United Nations Committee on the Peaceful Uses of Outer Space

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United Nations Committee on the Peaceful Uses of Outer Space
Emblem of the United Nations.svg
AbbreviationCOPUOS
Formation12 December 1959 (61 years ago) (1959-12-12)
Legal statusActive
HeadquartersVienna, Austria
Head
Chairperson
Marius-Ioan Piso
Parent organization
United Nations General Assembly
Websitewww.unoosa.org/
oosa/en/ourwork/
copuos/index.html
A coloured voting box.svg Politics portal

The United Nations Committee on the Peaceful Uses of Outer Space (COPUOS) is a United Nations committee whose main task is to review and foster international cooperation in the peaceful uses of outer space, as well as to consider legal issues arising from the exploration of outer space.[1][2]

The Committee currently has 95 members who meet annually in Vienna, Austria at the Vienna International Centre in June. Additionally, the Scientific and Technical Subcommittee tends to meet in February, while the Legal Subcommittee usually meets in April.[2]

Member States of the Committee, as of February 2021.

History[edit]

The UN's interest in the peaceful uses of outer space was first expressed in 1957, soon after the launching of the first Sputnik. Its main concern was that space should be used for peaceful purposes and that the benefits from space activities be shared by all nations. Thus, on 13 December 1958, the General Assembly created an ad hoc Committee on the Peaceful Uses of Outer Space composed of 18 members who were tasked with reporting to the Assembly about the activities and resources of the UN, its specialized agencies and other international bodies relating to the peaceful uses of outer space.[3]

The next year, on 12 December 1959, the ad hoc Committee was established as a permanent body by the General Assembly with its membership being further increased to 24. It retained the same mission of its predecessor - to review international cooperation in the peaceful uses of outer space.[4]

As the subsequent Space Race between the United States and the Soviet Union heightened, the international community quickly became concerned that space could be used for military purposes. As a result of disagreements between the US and the USSR, the Committee did not meet again until March 1962 after the General Assembly compelled it to via Resolution 1721 (XVI).[5][6] The Committee's two Subcommittees also met in May and June to discuss scientific, technical and legal questions. These subcommittees were in unanimity with respect to various scientific and technical questions while failing to come to an agreement on legal questions.[5]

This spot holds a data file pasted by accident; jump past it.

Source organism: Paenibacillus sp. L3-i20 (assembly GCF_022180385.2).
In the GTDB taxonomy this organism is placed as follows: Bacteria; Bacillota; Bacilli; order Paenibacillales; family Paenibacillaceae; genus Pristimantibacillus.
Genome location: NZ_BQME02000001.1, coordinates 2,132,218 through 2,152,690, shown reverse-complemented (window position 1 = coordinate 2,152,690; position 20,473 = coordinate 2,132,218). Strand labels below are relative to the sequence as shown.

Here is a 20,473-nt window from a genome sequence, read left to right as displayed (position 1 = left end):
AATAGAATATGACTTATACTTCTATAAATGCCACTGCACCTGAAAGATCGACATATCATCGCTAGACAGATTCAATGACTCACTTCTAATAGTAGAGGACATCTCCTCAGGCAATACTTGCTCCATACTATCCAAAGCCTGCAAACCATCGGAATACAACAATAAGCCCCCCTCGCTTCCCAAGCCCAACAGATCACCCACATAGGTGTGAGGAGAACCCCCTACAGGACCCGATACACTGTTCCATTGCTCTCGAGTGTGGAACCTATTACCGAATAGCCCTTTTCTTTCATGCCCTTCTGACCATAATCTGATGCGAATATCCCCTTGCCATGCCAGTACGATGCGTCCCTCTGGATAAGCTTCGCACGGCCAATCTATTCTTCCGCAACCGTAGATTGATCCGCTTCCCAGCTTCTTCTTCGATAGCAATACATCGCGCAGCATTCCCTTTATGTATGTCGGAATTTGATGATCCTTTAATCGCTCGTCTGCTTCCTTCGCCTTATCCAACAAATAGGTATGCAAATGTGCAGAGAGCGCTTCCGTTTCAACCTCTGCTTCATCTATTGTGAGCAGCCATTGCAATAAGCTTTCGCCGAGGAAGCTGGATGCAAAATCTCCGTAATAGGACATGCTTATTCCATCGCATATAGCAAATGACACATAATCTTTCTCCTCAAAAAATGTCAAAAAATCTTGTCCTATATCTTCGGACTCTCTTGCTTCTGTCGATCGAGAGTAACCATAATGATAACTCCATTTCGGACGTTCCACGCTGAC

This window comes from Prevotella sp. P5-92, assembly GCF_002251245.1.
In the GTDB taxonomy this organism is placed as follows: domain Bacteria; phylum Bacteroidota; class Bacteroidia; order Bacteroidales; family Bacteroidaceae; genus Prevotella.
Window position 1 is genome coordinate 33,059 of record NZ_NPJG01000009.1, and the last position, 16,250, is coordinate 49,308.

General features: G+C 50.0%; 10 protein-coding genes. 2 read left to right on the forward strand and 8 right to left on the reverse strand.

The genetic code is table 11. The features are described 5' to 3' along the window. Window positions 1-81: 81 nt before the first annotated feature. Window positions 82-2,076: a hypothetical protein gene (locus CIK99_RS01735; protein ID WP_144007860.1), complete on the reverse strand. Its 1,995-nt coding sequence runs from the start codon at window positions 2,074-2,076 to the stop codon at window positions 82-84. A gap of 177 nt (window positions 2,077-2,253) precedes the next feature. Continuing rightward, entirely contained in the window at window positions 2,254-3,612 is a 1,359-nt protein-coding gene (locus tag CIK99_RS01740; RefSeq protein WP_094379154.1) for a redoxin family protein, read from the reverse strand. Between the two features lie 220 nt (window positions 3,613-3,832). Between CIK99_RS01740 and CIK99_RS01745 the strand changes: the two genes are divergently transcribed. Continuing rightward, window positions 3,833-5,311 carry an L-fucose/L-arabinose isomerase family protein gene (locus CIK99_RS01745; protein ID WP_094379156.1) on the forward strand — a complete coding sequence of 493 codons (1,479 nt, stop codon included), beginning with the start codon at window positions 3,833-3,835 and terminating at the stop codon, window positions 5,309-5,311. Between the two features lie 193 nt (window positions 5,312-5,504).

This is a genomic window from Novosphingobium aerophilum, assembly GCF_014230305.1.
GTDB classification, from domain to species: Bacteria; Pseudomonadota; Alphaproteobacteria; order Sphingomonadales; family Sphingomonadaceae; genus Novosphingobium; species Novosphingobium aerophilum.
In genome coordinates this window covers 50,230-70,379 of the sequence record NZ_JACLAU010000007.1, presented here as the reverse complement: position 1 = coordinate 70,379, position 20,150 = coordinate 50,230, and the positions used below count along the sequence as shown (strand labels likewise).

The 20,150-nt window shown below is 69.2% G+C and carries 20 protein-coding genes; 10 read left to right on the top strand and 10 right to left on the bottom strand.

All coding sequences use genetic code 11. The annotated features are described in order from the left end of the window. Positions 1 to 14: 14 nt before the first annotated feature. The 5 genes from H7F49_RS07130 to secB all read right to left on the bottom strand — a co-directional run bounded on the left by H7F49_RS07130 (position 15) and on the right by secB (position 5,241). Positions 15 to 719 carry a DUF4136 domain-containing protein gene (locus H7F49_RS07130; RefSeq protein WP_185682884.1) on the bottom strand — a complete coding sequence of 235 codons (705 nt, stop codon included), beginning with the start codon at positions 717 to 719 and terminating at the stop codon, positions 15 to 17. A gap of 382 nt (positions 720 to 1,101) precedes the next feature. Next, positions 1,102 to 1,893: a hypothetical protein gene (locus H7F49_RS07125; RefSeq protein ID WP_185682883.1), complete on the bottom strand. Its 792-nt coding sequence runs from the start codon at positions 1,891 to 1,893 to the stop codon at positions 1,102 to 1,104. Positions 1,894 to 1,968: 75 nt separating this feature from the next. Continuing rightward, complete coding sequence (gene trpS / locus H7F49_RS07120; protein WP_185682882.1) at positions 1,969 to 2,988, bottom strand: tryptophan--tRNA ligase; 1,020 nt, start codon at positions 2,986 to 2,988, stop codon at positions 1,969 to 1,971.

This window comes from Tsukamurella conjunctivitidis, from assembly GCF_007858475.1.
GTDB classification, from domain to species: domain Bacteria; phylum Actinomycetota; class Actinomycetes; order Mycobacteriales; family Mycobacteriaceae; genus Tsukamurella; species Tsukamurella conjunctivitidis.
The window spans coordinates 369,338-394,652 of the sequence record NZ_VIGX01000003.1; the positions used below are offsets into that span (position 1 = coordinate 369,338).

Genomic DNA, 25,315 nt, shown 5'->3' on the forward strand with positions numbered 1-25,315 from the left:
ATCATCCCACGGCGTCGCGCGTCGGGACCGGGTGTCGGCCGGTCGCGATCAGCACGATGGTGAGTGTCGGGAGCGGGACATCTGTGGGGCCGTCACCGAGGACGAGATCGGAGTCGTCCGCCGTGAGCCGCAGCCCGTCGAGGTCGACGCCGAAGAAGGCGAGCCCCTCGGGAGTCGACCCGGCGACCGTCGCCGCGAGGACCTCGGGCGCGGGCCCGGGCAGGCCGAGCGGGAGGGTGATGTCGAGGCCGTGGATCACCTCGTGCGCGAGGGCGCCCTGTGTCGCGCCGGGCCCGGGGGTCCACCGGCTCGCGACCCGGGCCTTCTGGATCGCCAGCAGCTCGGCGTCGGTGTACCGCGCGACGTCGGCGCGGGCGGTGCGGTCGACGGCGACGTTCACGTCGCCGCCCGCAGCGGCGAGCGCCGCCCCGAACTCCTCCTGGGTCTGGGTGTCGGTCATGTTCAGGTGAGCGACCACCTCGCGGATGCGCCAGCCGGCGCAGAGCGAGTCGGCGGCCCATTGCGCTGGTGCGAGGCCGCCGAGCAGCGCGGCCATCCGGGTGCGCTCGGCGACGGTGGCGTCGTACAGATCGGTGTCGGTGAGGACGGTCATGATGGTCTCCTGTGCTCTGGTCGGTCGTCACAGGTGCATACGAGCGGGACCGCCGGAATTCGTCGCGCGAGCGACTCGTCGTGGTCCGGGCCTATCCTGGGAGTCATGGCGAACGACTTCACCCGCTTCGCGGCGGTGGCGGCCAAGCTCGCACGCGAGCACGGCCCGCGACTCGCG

Resolution 1721 also further cemented the Committee's role in preserving space for peaceful purposes. It stated that international law and the UN Charter applied in outer space and directed the Committee to study and report on legal problems arising from space exploration. It directed all states to inform the Committee of all launches into space for the UN's public registry. It directed the Committee to keep close contact with governmental and non-governmental organizations concerned with space matters, as well as to act as an exchange of information relating to space activities. Finally, it directed the Committee to review reports of the World Meteorological Organization and the International Telecommunication Union in regard to outer space activities relating to weather research and analysis and telecommunication and to submit its comments and recommendations on these reports to the Economic and Social Council and the General Assembly.[6][7] Thus the Committee aimed to prevent space from becoming a new frontier for conflict. This gave the Committee the unique position of acting as a platform for maintaining outer space for peaceful purposes at the international level.[8]

The United Nations Office for Outer Space Affairs (UNOOSA) has acted as the secretariat to the Committee since its creation in 1958. It also provides secretariat services to the Committee's subcommittees.[7][9] All documents related to the Committee and its subcommittees are published by UNOOSA.[10]

Treaties and agreements[edit]

COPUOS oversees[clarification needed] the implementation of five UN treaties and agreements relating to activities in outer space: [11]

  • "Outer Space Treaty" - The Treaty on Principles Governing the Activities of States in the Exploration and Use of Outer Space, including the Moon and Other Celestial Bodies
  • "Rescue Agreement" - The Agreement on the Rescue of Astronauts, the Return of Astronauts and the Return of Objects Launched into Outer Space
  • "Liability Convention" - The Convention on International Liability for Damage Caused by Space Objects
  • "Registration Convention" - The Convention on Registration of Objects Launched into Outer Space
  • "Moon Treaty" - The Agreement Governing the Activities of States on the Moon and Other Celestial Bodies

COPUOS also keeps track of the following other international agreements relating to activities in outer space:[12]

General
Institutions

Concerns about ratification and enforcement[edit]